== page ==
The Audible-Ready Sales Podcast
The Audible-Ready Sales Podcast

Episode · 2 years ago

21. Creating an Audible-Ready Sales Organization w/ John Kaplan


This topic is so important we named our podcast after it. 


In this episode, John Kaplan explains what it means to have an ‘audible-ready’ sales organization. He covers the five power plays of an audible-ready sales team and how sales leaders can equip their teams tools that enable them to keep the focus on their buyer.


Check out this and other episodes of The Audible-Ready Podcast at Apple Podcasts, Spotify, or our website.


Here are some additional resources focused on being audible ready: 


- How to Ensure You're Audible-Ready in Your B2B Sales Conversations;


- What’s the Meaning of Command of the Message;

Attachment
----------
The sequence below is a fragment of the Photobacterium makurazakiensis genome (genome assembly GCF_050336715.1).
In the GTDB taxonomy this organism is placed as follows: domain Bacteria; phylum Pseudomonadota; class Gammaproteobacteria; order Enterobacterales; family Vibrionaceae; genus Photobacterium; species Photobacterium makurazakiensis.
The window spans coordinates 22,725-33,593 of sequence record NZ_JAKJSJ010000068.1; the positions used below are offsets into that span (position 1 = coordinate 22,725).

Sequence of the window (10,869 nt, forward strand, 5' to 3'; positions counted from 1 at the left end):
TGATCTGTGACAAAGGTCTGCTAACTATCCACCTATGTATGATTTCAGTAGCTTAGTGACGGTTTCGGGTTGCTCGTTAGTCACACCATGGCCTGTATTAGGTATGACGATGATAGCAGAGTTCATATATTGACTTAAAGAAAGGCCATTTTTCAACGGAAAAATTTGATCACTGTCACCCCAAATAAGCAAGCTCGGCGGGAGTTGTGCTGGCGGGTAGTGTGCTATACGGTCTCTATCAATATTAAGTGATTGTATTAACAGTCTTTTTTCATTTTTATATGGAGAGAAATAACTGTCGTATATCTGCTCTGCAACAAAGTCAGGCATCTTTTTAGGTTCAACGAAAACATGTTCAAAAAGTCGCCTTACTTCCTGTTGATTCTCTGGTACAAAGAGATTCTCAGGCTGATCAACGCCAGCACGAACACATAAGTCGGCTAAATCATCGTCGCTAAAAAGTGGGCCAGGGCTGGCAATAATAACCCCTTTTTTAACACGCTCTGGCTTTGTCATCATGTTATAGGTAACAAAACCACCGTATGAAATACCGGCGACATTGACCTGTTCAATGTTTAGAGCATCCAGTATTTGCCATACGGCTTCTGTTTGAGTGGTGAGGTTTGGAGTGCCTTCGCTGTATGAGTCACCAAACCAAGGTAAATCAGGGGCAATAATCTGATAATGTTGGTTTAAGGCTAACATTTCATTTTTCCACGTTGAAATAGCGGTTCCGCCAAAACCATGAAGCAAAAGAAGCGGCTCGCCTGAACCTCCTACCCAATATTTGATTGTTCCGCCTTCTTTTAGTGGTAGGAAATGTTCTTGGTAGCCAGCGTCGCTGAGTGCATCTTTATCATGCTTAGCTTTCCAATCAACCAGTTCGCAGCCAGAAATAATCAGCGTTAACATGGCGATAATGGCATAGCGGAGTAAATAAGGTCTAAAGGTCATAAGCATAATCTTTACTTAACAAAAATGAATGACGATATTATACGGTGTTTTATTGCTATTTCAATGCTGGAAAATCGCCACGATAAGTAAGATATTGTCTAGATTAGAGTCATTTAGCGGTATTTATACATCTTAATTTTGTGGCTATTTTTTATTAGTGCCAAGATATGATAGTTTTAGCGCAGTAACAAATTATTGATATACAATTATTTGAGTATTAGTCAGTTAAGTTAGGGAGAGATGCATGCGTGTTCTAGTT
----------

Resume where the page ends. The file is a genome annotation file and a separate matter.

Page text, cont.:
You want to negotiate on the cost of the pain, not the cost of the solution. So building your value throughout the sale cycle allows you to prevent the buying decision from coming down to the lowest common denominator, which is always price. You're listening to the audible ready podcast, the show that helps you and your team's sell more faster. will feature sales leader sharing their best insights on how to create a sales engine that helps you fuel repeatable revenue growth, presented by the team afforce management, a leader in BTB sales effectiveness. Let's get started. Hello, thank you for joining us for the audible ready podcast. I'm Rachel Club Miller, joined today by John Kaplin. Hey Rachel, how are you good John? I hope you're doing well as well. Today we're going to go back to real basics and talk about the concept of audible ready. That's the namesake of our podcast. We know it comes from American... It's a term you hear there and we've explained the term before, but give us a quick explanation of what it is, John, so I think in the simplest terms it means that you have to be ready for whatever comes your way. But specifically when in athletics or any type of competition, when you come to the line of scrimmage, the play that you run depends on what you see on the other side. So for sellers it means that what I say depends upon what I see and here from the customer. Yeah, it's a great goal, something that we reach for an every sales conversation. But how does it manifest itself for you as salespeople, and how do you know if you're audible ready? So we're going to go through five power plays to make sure you're audible ready. First one, an audible ready salesperson knows the buyers pain. Yeah, and and in order to do that, you do that by asking great discovery questions, and we call them two sided...